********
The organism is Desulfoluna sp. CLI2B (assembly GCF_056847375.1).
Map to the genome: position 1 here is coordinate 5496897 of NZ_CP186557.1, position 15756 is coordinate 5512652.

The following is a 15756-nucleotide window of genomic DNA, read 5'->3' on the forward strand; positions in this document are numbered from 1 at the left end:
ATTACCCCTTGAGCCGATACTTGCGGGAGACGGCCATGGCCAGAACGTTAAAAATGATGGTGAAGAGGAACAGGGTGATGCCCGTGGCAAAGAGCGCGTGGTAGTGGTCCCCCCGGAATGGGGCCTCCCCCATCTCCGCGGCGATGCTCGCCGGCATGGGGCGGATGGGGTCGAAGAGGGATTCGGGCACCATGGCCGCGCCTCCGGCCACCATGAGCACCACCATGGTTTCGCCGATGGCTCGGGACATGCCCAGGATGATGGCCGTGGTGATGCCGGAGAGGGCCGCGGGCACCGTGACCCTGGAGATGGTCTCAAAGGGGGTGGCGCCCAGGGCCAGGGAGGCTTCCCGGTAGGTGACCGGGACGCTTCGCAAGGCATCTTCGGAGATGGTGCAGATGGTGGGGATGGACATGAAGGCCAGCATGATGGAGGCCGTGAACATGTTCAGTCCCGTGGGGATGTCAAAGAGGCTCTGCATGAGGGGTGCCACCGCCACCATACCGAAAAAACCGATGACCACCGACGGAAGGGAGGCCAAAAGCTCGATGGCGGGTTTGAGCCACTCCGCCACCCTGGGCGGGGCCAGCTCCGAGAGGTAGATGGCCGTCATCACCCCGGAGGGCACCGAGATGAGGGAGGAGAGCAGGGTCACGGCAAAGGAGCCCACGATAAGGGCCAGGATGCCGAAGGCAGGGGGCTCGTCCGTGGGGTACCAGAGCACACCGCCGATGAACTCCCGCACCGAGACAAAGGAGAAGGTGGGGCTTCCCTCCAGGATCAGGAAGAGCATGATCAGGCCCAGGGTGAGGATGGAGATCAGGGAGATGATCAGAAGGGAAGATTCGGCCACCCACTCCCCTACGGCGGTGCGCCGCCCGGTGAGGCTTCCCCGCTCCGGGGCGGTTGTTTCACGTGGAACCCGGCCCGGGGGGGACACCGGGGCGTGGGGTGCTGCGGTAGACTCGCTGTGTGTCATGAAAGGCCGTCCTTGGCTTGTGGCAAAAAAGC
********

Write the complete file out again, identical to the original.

The organism is Desulfoluna sp. CLI2B (assembly GCF_056847375.1).
Map to the genome: position 1 here is coordinate 5496897 of NZ_CP186557.1, position 15756 is coordinate 5512652.

The following is a 15756-nucleotide window of genomic DNA, read 5'->3' on the forward strand; positions in this document are numbered from 1 at the left end:
ATTACCCCTTGAGCCGATACTTGCGGGAGACGGCCATGGCCAGAACGTTAAAAATGATGGTGAAGAGGAACAGGGTGATGCCCGTGGCAAAGAGCGCGTGGTAGTGGTCCCCCCGGAATGGGGCCTCCCCCATCTCCGCGGCGATGCTCGCCGGCATGGGGCGGATGGGGTCGAAGAGGGATTCGGGCACCATGGCCGCGCCTCCGGCCACCATGAGCACCACCATGGTTTCGCCGATGGCTCGGGACATGCCCAGGATGATGGCCGTGGTGATGCCGGAGAGGGCCGCGGGCACCGTGACCCTGGAGATGGTCTCAAAGGGGGTGGCGCCCAGGGCCAGGGAGGCTTCCCGGTAGGTGACCGGGACGCTTCGCAAGGCATCTTCGGAGATGGTGCAGATGGTGGGGATGGACATGAAGGCCAGCATGATGGAGGCCGTGAACATGTTCAGTCCCGTGGGGATGTCAAAGAGGCTCTGCATGAGGGGTGCCACCGCCACCATACCGAAAAAACCGATGACCACCGACGGAAGGGAGGCCAAAAGCTCGATGGCGGGTTTGAGCCACTCCGCCACCCTGGGCGGGGCCAGCTCCGAGAGGTAGATGGCCGTCATCACCCCGGAGGGCACCGAGATGAGGGAGGAGAGCAGGGTCACGGCAAAGGAGCCCACGATAAGGGCCAGGATGCCGAAGGCAGGGGGCTCGTCCGTGGGGTACCAGAGCACACCGCCGATGAACTCCCGCACCGAGACAAAGGAGAAGGTGGGGCTTCCCTCCAGGATCAGGAAGAGCATGATCAGGCCCAGGGTGAGGATGGAGATCAGGGAGATGATCAGAAGGGAAGATTCGGCCACCCACTCCCCTACGGCGGTGCGCCGCCCGGTGAGGCTTCCCCGCTCCGGGGCGGTTGTTTCACGTGGAACCCGGCCCGGGGGGGACACCGGGGCGTGGGGTGCTGCGGTAGACTCGCTGTGTGTCATGAAAGGCCGTCCTTGGCTTGTGGCAAAAAAGC